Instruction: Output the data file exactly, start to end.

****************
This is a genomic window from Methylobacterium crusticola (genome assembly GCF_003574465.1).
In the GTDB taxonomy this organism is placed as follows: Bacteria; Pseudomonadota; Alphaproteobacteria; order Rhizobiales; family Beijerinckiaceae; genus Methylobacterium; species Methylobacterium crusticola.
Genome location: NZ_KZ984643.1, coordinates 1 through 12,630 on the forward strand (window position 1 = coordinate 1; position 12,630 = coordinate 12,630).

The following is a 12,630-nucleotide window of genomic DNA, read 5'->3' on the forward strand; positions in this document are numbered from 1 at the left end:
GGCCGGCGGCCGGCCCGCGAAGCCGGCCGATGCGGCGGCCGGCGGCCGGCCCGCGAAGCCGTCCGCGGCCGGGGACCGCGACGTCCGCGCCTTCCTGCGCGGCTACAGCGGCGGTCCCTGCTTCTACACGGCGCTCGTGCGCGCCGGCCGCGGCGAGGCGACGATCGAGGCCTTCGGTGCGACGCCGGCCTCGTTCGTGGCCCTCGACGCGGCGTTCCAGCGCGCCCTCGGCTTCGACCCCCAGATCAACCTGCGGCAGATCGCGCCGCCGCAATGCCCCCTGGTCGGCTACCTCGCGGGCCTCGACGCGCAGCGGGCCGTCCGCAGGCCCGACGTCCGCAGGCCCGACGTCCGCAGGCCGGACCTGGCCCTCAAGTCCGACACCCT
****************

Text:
This is a genomic window from Methylobacterium crusticola (genome assembly GCF_003574465.1).
In the GTDB taxonomy this organism is placed as follows: Bacteria; Pseudomonadota; Alphaproteobacteria; order Rhizobiales; family Beijerinckiaceae; genus Methylobacterium; species Methylobacterium crusticola.
Genome location: NZ_KZ984643.1, coordinates 1 through 12,630 on the forward strand (window position 1 = coordinate 1; position 12,630 = coordinate 12,630).

The following is a 12,630-nucleotide window of genomic DNA, read 5'->3' on the forward strand; positions in this document are numbered from 1 at the left end:
GGCCGGCGGCCGGCCCGCGAAGCCGGCCGATGCGGCGGCCGGCGGCCGGCCCGCGAAGCCGTCCGCGGCCGGGGACCGCGACGTCCGCGCCTTCCTGCGCGGCTACAGCGGCGGTCCCTGCTTCTACACGGCGCTCGTGCGCGCCGGCCGCGGCGAGGCGACGATCGAGGCCTTCGGTGCGACGCCGGCCTCGTTCGTGGCCCTCGACGCGGCGTTCCAGCGCGCCCTCGGCTTCGACCCCCAGATCAACCTGCGGCAGATCGCGCCGCCGCAATGCCCCCTGGTCGGCTACCTCGCGGGCCTCGACGCGCAGCGGGCCGTCCGCAGGCCCGACGTCCGCAGGCCCGACGTCCGCAGGCCGGACCTGGCCCTCAAGTCCGACACCCT